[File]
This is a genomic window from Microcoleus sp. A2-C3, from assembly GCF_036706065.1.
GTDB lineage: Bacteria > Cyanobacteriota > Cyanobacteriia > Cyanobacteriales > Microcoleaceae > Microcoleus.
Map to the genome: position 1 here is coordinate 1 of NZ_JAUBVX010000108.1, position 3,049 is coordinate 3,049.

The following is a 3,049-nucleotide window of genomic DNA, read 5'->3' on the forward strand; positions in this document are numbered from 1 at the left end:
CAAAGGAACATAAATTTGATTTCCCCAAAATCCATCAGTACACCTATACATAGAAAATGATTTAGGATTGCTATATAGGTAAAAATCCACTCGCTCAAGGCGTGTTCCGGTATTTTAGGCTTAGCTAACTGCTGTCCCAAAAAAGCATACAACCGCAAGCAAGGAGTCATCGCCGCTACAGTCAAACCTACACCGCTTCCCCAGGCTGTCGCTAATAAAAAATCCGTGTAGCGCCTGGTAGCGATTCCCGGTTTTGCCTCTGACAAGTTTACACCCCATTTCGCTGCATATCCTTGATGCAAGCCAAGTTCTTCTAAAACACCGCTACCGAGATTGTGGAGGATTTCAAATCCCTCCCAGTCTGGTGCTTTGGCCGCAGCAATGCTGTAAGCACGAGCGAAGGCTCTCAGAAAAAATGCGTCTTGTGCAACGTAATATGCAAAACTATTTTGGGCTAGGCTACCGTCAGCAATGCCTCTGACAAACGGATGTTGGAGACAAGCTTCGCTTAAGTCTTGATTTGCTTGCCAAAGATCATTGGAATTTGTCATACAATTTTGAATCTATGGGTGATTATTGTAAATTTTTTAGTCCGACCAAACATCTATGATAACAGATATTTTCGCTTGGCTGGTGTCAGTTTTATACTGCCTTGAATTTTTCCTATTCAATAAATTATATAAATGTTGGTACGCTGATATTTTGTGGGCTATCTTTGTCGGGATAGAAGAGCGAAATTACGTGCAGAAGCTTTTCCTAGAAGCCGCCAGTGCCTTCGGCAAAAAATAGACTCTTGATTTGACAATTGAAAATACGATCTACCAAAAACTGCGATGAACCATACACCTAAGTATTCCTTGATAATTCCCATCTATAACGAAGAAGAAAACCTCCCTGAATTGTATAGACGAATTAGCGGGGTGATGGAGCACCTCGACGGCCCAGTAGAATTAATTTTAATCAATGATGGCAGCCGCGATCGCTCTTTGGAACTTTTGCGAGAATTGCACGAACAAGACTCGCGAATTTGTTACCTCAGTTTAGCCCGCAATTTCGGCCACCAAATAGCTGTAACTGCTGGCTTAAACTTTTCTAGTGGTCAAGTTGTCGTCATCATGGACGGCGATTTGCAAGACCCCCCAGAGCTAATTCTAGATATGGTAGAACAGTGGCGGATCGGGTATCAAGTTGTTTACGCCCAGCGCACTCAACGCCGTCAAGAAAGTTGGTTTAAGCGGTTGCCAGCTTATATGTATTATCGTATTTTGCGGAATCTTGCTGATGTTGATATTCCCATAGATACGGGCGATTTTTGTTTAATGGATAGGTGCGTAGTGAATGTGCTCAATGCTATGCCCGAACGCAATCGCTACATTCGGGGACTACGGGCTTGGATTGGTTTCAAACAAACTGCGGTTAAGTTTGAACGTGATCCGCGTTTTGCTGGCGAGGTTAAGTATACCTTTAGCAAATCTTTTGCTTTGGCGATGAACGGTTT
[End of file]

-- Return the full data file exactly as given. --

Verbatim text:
This is a genomic window from Microcoleus sp. A2-C3, from assembly GCF_036706065.1.
GTDB lineage: Bacteria > Cyanobacteriota > Cyanobacteriia > Cyanobacteriales > Microcoleaceae > Microcoleus.
Map to the genome: position 1 here is coordinate 1 of NZ_JAUBVX010000108.1, position 3,049 is coordinate 3,049.

The following is a 3,049-nucleotide window of genomic DNA, read 5'->3' on the forward strand; positions in this document are numbered from 1 at the left end:
CAAAGGAACATAAATTTGATTTCCCCAAAATCCATCAGTACACCTATACATAGAAAATGATTTAGGATTGCTATATAGGTAAAAATCCACTCGCTCAAGGCGTGTTCCGGTATTTTAGGCTTAGCTAACTGCTGTCCCAAAAAAGCATACAACCGCAAGCAAGGAGTCATCGCCGCTACAGTCAAACCTACACCGCTTCCCCAGGCTGTCGCTAATAAAAAATCCGTGTAGCGCCTGGTAGCGATTCCCGGTTTTGCCTCTGACAAGTTTACACCCCATTTCGCTGCATATCCTTGATGCAAGCCAAGTTCTTCTAAAACACCGCTACCGAGATTGTGGAGGATTTCAAATCCCTCCCAGTCTGGTGCTTTGGCCGCAGCAATGCTGTAAGCACGAGCGAAGGCTCTCAGAAAAAATGCGTCTTGTGCAACGTAATATGCAAAACTATTTTGGGCTAGGCTACCGTCAGCAATGCCTCTGACAAACGGATGTTGGAGACAAGCTTCGCTTAAGTCTTGATTTGCTTGCCAAAGATCATTGGAATTTGTCATACAATTTTGAATCTATGGGTGATTATTGTAAATTTTTTAGTCCGACCAAACATCTATGATAACAGATATTTTCGCTTGGCTGGTGTCAGTTTTATACTGCCTTGAATTTTTCCTATTCAATAAATTATATAAATGTTGGTACGCTGATATTTTGTGGGCTATCTTTGTCGGGATAGAAGAGCGAAATTACGTGCAGAAGCTTTTCCTAGAAGCCGCCAGTGCCTTCGGCAAAAAATAGACTCTTGATTTGACAATTGAAAATACGATCTACCAAAAACTGCGATGAACCATACACCTAAGTATTCCTTGATAATTCCCATCTATAACGAAGAAGAAAACCTCCCTGAATTGTATAGACGAATTAGCGGGGTGATGGAGCACCTCGACGGCCCAGTAGAATTAATTTTAATCAATGATGGCAGCCGCGATCGCTCTTTGGAACTTTTGCGAGAATTGCACGAACAAGACTCGCGAATTTGTTACCTCAGTTTAGCCCGCAATTTCGGCCACCAAATAGCTGTAACTGCTGGCTTAAACTTTTCTAGTGGTCAAGTTGTCGTCATCATGGACGGCGATTTGCAAGACCCCCCAGAGCTAATTCTAGATATGGTAGAACAGTGGCGGATCGGGTATCAAGTTGTTTACGCCCAGCGCACTCAACGCCGTCAAGAAAGTTGGTTTAAGCGGTTGCCAGCTTATATGTATTATCGTATTTTGCGGAATCTTGCTGATGTTGATATTCCCATAGATACGGGCGATTTTTGTTTAATGGATAGGTGCGTAGTGAATGTGCTCAATGCTATGCCCGAACGCAATCGCTACATTCGGGGACTACGGGCTTGGATTGGTTTCAAACAAACTGCGGTTAAGTTTGAACGTGATCCGCGTTTTGCTGGCGAGGTTAAGTATACCTTTAGCAAATCTTTTGCTTTGGCGATGAACGGTTT